Michael and Dawne Kirkwood and their five children were living in a house infested with black mold. Eventually, the family of seven was forced to live in the living room, the only mold-free room in the house at that time. However, the environment was so noxious that it became difficult to breathe in the house. When the mold affected the family’s health, they moved into a hotel and shared one room.
As the Kirkwood family dealt with the mold issue, Jael Kirkwood, then 9 years old, decided to take matters into her own hands. She filled out an application to be featured on an “Extreme Makeover: Home Edition” episode.
Months passed, and Jael did not hear from the show’s producers. She decided her next step was to track down Sweet Alice Harris, who was featured on a previous episode of the show. When Jael contacted Harris, she gave Jael the phone number of a contractor who built homes for previous editions of the show but advised not to call the contractor first. Instead, Harris suggested Jael contact the mayor of Port Orchard for help and to ask her to call the contractor.
Jael took the advice; she met with the Mayor of Port Orchard Kim Abel. Abel contacted the contractor and he contacted Extreme Makeover’s staff.
On Nov. 8, 2005, Jael’s persistence paid off. Ty Pennington and the Extreme Makeover design team knocked on the Kirkwood’s hotel room door to announce they and Howland Homes would build a home for them.
“When Extreme Makeover approached us about doing the show, we just couldn’t say no,” says Matt Howland, owner of Howland Homes. “Giving back is a core value of mine and Jael has so much passion and determination that I was glad to be able to help her family.”
The buildWhen the show’s team visited the Kirkwood’s home, they knew there was nothing that could be done to salvage the home because they determined it was an environmental hazard. The house was to be demolished the first day of the build but before the house was leveled, the Extreme Makeover team put on hazmat outfits to enter the house and salvage sentimental and irreplaceable family items.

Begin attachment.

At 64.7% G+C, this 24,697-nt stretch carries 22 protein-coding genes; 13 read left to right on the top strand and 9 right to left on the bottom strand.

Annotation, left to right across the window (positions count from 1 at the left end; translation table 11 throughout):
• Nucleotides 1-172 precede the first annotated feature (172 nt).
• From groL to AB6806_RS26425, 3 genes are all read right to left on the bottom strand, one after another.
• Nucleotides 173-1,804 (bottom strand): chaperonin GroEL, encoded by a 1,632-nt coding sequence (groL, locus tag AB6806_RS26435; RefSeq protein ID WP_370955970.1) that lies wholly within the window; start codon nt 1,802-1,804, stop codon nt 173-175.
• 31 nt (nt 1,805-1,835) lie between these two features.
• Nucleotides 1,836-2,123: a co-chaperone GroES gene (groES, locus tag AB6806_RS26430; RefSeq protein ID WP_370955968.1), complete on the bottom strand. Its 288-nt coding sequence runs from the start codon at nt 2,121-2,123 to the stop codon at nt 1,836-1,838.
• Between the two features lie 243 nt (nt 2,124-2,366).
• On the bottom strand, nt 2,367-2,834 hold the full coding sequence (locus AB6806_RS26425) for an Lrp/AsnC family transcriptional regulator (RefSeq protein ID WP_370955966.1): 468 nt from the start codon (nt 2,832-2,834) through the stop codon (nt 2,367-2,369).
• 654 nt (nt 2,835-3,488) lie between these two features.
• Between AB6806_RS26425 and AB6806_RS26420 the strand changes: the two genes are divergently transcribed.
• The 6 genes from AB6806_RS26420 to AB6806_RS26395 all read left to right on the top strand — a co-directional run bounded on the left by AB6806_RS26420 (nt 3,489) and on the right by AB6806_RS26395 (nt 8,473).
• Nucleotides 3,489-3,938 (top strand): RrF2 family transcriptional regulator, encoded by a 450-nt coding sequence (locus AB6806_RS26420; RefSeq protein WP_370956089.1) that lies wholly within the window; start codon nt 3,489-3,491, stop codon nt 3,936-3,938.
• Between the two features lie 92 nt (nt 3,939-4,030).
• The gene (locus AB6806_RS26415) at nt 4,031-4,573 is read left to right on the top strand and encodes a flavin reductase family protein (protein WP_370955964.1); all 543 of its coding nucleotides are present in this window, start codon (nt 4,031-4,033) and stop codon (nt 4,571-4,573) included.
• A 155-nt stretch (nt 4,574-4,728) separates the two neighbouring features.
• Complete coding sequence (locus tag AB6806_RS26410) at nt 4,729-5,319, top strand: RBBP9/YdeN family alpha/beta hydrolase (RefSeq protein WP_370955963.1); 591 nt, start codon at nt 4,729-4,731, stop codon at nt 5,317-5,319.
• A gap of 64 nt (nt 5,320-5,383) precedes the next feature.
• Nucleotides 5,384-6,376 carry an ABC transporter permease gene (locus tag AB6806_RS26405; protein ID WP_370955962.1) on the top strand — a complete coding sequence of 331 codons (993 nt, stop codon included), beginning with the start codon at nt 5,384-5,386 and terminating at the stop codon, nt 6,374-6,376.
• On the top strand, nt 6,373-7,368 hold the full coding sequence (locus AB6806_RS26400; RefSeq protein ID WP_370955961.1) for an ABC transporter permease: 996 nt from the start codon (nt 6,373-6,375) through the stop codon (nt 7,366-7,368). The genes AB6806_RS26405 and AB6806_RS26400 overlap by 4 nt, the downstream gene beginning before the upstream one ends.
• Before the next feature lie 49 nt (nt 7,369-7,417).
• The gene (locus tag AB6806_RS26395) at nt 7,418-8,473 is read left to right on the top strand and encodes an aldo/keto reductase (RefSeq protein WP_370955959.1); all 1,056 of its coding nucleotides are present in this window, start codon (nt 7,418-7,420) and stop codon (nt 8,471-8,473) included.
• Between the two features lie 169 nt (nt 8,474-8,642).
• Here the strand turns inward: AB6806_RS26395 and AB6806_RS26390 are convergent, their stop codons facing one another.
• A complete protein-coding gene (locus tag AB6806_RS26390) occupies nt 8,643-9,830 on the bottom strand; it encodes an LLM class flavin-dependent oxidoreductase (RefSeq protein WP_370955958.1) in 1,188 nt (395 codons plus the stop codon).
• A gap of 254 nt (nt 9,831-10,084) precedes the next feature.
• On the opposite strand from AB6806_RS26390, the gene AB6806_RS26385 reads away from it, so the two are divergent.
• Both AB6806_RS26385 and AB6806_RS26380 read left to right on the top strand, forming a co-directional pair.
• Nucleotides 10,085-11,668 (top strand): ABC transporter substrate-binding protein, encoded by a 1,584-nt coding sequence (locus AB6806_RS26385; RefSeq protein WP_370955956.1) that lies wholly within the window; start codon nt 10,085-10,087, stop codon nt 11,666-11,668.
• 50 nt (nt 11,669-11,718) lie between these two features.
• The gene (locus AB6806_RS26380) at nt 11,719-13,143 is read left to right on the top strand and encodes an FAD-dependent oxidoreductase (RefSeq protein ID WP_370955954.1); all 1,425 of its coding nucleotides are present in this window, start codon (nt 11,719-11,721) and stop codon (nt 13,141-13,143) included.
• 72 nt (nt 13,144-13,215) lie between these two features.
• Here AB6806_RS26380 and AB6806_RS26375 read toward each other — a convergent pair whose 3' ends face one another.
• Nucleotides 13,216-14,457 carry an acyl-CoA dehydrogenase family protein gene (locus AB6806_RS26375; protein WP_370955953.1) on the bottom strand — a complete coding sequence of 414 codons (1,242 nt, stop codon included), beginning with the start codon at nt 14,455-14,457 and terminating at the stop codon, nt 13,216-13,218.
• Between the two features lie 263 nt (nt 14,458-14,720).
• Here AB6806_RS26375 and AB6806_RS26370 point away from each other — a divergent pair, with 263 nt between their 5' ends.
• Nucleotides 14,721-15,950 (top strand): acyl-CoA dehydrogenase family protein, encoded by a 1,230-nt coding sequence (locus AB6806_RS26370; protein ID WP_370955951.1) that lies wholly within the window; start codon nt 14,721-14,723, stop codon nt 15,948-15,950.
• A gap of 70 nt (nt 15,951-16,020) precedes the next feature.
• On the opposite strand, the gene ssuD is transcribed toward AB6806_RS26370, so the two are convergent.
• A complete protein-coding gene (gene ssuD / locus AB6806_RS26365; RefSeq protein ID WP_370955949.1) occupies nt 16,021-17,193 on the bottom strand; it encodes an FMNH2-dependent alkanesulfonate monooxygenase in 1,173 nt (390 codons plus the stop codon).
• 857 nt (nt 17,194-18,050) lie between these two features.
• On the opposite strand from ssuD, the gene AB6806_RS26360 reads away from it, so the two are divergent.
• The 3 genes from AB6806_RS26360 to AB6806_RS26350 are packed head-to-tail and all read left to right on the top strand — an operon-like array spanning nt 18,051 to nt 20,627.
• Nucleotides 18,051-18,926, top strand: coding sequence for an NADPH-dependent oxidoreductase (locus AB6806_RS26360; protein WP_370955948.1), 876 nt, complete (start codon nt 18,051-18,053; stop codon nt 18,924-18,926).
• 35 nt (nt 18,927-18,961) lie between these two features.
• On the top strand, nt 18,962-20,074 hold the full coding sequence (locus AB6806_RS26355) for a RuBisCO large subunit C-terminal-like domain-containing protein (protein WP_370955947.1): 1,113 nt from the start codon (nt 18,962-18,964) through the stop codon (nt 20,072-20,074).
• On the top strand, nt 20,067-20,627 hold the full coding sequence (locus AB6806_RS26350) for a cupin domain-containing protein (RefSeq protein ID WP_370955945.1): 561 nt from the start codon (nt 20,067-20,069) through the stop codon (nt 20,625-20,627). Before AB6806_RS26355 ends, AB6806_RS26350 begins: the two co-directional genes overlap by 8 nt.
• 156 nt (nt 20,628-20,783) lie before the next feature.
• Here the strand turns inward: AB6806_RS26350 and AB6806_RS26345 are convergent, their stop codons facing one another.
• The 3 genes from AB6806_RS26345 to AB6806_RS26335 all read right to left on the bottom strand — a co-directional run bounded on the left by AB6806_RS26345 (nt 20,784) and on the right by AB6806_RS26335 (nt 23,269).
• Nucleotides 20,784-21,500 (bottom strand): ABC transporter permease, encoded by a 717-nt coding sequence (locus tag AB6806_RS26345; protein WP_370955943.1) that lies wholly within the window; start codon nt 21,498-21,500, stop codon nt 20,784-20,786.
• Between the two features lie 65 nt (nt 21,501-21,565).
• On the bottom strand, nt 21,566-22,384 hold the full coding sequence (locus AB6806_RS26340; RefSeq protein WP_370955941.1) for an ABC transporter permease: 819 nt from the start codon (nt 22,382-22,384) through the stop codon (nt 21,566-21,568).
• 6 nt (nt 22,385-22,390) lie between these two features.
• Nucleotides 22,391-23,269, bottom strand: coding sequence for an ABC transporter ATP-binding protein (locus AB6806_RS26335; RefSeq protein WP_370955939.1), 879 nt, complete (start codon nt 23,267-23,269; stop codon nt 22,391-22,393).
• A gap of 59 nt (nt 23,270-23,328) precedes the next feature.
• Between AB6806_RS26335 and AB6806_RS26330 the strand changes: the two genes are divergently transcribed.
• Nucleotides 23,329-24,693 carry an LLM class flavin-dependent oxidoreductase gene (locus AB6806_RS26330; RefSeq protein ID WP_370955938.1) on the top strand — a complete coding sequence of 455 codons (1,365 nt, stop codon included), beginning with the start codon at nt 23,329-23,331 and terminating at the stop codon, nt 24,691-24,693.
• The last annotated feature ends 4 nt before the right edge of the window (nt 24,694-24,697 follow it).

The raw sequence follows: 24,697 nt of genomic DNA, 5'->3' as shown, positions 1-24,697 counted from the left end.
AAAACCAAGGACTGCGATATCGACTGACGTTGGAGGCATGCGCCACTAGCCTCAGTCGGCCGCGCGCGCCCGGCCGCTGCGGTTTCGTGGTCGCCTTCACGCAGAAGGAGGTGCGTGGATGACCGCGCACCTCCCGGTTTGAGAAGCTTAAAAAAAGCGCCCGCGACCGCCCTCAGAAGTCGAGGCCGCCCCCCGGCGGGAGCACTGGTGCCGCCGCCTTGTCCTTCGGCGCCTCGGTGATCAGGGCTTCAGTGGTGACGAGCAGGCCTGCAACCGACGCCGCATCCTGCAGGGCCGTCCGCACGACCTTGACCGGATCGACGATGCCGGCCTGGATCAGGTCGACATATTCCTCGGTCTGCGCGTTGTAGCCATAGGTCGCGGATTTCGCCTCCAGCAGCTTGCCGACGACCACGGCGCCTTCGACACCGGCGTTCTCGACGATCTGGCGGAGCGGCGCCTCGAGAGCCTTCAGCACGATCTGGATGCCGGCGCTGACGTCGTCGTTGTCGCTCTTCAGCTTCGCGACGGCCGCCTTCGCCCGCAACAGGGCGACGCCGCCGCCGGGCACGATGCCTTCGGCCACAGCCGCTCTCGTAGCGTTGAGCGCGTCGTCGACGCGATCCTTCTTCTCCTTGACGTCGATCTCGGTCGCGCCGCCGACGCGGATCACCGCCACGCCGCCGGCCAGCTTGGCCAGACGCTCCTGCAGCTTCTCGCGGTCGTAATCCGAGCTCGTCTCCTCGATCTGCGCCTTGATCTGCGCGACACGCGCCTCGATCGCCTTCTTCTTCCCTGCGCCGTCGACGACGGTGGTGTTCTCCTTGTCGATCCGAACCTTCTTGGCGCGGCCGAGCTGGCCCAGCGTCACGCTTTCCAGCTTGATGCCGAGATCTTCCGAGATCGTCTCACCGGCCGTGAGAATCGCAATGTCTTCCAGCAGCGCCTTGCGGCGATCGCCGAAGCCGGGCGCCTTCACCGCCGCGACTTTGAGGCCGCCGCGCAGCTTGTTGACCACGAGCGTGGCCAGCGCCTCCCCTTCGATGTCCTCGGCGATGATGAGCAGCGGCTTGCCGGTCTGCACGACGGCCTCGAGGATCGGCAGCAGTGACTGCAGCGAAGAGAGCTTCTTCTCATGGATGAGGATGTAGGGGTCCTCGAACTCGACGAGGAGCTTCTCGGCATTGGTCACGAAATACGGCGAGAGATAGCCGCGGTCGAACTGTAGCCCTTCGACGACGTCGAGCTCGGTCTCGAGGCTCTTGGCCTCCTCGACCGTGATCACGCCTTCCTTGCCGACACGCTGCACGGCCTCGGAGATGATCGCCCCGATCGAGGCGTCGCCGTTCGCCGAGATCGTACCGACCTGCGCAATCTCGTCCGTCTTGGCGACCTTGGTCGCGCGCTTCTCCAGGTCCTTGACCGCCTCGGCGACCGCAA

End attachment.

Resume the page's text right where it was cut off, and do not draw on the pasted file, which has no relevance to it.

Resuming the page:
As the old house came down, construction of a new house began. Building the house took place in only four-and-a-half days. Howland Homes had approximately 105 hours to construct a 5,000 square-foot house. Matt Howland was the project manager in charge of construction and Josh Gebhardt of Howland Homes was the logistics coordinator.
According to Gebhardt, staying on schedule was most important in order to hand over the house in time to the Extreme Makeover design team. Also, staying on the construction schedule turned out to be the most challenging aspect of the build because of bad weather conditions.
The project was already behind on day one. Rain and freezing temperatures delayed framing because the concrete foundation did not dry as fast as it usually does. On day two, the first walls went up. There were approximately 70 people working on the frame and trim. Normally, it would take 12 to 13 days to put up the frame and trim but it was done in two days
“The skilled labor is great,” says Gebhardt. “They volunteer all their time and money, and take away from their own projects to come together to do this good thing for this family and that is awesome.”